Mom of the Month: Lydia Toth

Lydia Toth had the perfect job arrangement. The Long Island mom of three kids, all under age five, was a marketing professional at a local Fortune 500 company. Over the years she had negotiated a work-from-home schedule. When a new boss nullified the arrangement, Lydia took matters into her own hands to do what was best for her family. Read on to find out why we choose Lydia as our Mom of the Month.

Lydia Toth worked in consumer marketing for 10 years in the retail and publishing industries. Toth revealed, “I used to be in the office every day, full time. Then when it was apparent that my baby care (i.e. my in-laws) needed help, I knew I needed to make a change. I made arrangements to work from home, but go in to the office when needed for meetings.”

Technically Lydia was logged in from 9 a.m. to 6 p.m., but she always found herself doing work late at night after the kids went to sleep. “At night I would work until 1 or 2 in the morning, but that wasn’t really part of the arrangement. That was just because the workload was so heavy,” she stated.

A few months before her youngest child was due, her company reorganized, and Lydia was assigned a new boss. “When we started working together, she [new boss] was hesitant to accept the work-from-home arrangement that I had with my previous boss. As time went on, she pulled me into the office more and more often for meetings. About a month before I had my third child, I was told that after I returned from maternity leave I would no longer be allowed to work from home. That did it for me – along with the fact that my baby care wasn’t going to be able to handle two toddlers plus a newborn at the same time.”

Lydia pointed out, “Most companies try to be flexible with a new baby and help ease a parent back into his or her ‘regular’ work routine, but that wasn’t the case for me. I felt like I was being punished for wanting to spend time with my family instead of dedicating my life to my job.”


After Lydia resigned she spent quality time with her husband Alan, daughters Elizabeth and Anne, and new baby Alex. Once things settled a bit, she realized it was time to get back to work.

“At night, my husband and I would talk about how we wanted our life to be,” said Lydia. “After some long discussions and a lot of prayer, we decided to take matters into our own hands. I started a firm called Level Up Properties that does commercial property management and residential redevelopment.”

Lydia continued, “I also became a licensed real estate agent so that I could provide clients with a myriad of real estate solutions such as selling homes for top dollar, arranging short sales, advising about foreclosure avoidance, finding a dream home and everything in between. I’m part of the Keller Williams family where we focus on making a positive impact on our clients and their communities. I’ve been working hard developing my team of All Stars to provide only the best for my clients.”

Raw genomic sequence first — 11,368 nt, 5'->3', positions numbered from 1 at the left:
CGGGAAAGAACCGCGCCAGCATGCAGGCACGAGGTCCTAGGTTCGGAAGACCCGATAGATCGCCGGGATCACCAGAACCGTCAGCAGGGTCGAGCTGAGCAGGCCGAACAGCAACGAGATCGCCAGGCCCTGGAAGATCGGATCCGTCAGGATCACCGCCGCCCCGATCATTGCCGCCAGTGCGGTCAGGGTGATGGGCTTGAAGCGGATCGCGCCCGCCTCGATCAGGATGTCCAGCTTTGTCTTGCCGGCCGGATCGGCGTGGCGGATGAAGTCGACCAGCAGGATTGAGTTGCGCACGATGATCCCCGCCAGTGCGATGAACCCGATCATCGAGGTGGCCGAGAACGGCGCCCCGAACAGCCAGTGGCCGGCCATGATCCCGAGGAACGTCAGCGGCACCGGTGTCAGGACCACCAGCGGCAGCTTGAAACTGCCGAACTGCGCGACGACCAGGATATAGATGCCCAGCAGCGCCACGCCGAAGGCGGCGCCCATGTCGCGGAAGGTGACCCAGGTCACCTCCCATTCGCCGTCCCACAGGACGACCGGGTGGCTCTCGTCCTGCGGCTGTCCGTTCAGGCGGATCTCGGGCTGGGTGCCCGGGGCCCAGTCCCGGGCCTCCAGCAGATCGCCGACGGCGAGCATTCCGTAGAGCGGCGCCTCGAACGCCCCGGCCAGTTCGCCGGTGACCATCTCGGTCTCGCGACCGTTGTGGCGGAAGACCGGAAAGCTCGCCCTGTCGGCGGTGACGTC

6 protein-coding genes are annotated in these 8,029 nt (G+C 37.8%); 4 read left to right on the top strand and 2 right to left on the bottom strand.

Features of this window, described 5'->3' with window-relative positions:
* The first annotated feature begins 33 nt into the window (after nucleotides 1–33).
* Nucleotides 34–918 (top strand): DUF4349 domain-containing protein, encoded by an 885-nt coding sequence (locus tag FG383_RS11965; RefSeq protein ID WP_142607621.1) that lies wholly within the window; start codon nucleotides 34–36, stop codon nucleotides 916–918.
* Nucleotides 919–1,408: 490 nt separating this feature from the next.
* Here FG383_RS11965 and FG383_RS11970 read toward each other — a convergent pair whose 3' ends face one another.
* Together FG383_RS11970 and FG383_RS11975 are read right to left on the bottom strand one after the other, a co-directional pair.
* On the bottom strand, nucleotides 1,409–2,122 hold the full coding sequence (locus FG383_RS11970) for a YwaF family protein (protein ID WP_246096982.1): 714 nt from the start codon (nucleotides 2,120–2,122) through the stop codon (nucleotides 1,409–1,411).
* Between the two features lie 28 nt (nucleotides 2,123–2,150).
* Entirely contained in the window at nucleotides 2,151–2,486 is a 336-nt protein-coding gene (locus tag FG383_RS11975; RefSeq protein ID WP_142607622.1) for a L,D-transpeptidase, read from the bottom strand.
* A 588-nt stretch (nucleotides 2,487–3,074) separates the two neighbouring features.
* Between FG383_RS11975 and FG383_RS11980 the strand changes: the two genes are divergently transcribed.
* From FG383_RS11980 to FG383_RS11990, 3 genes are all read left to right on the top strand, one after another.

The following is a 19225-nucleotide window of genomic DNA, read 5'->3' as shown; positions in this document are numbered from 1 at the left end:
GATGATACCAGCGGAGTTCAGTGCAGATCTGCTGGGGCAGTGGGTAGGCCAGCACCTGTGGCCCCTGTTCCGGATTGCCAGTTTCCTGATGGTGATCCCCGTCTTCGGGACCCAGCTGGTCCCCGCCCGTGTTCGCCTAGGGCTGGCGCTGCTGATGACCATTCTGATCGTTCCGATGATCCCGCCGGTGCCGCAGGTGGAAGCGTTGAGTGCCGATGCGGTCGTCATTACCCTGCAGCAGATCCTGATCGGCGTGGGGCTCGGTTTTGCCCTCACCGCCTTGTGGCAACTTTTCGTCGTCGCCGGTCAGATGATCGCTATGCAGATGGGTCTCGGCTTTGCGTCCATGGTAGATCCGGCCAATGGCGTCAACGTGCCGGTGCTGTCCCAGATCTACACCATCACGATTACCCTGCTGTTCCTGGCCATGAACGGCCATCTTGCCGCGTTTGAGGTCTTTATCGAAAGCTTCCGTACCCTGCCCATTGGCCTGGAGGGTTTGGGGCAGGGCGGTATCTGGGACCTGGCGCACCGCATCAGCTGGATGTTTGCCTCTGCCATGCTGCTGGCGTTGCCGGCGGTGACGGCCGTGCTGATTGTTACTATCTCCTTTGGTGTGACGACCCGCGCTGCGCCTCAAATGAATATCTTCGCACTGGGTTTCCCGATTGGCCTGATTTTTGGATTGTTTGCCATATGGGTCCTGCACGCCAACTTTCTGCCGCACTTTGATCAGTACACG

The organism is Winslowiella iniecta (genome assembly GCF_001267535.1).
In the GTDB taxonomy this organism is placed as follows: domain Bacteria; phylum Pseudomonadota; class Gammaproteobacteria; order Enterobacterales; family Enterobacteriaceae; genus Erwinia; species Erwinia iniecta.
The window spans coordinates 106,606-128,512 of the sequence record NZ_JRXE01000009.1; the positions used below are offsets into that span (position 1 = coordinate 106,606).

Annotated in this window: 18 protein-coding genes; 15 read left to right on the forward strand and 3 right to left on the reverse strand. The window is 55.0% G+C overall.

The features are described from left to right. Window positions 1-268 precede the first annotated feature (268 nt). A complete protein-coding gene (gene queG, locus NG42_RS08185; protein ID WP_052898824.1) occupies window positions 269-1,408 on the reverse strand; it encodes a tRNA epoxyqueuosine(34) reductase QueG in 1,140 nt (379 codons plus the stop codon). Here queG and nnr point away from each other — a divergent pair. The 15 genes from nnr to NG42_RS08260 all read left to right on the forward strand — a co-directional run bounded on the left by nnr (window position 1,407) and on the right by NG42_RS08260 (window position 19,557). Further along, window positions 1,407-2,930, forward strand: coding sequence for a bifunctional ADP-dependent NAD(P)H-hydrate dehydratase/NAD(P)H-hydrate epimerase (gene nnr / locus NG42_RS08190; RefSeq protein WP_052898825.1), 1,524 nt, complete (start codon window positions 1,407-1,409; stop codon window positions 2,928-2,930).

Self-employment provided many rewards and challenges. Lydia stated the biggest rewards were flexibility and time with her family. She’s able to attend events for her children (school plays, birthday parties, etc.) or take them to the doctor right away when they’re sick without feeling the guilt that she used to experience for missing work at her corporate job.

Lydia stated, “With my own business, I’m able to set my own schedule and rearrange when necessary. Plus, it’s a huge blessing to be able to spend time with my kids since they’re so young right now, whether it’s changing diapers, helping with homework, taking care of meals or playing make-believe. When they’re older they may not want me around as much (though I hope not!), so I want to be there during these key formative years.”

The biggest challenge was time management. Lydia admitted, “There are so many balls we juggle as parents, and having your own business is certainly a big one. With a traditional corporate job, lots of times you clock in at 9 a.m. and you clock out at 5 p.m. or 6 p.m. Then you switch gears to your other job as mom/chef/errand runner/bill payer. As an entrepreneur, it’s tough to clock out. My mind is always running with new ideas or tasks to do or clients to follow up with. Plus, my office is at home, so I don’t have a long commute to decompress – I have a ten second walk up the stairs!”

 

 

 

 

 

 

 

 

 

Lydia’s situation with working in an inflexible corporate environment is unfortunately more of the norm than the exception in today’s society. When asked what she would give to moms in a similar situation where a manager was inflexible when it came to putting family first, Lydia advised, “Find someone who can be your cheerleader at the office, whether it’s your boss, someone in HR or another fellow parent who shares your experience. For me, I had that cheerleader…but when the reorganization happened, he was no longer able to fight for me.”

Some questions Lydia suggested that moms ask themselves were, “How important is it to you to put your family first? Are you able or willing to sacrifice time with them for your job?”

For Lydia the answers were “VERY” and “NO.” She recommended, “If your answers are the same, my advice is to either find a new corporate job that fits your desired flexibility or take a chance and strike out on your own. To be able to balance my work and family on my own terms is one of my dreams come true.”

Lydia found a way to make things work when her corporate manager made it clear that work came before family. She knew what was best for her family and persevered to make that happen. For this, Lydia Toth is the Long Island Mamas Network Mom of the Month.

 

By Maria Adcock

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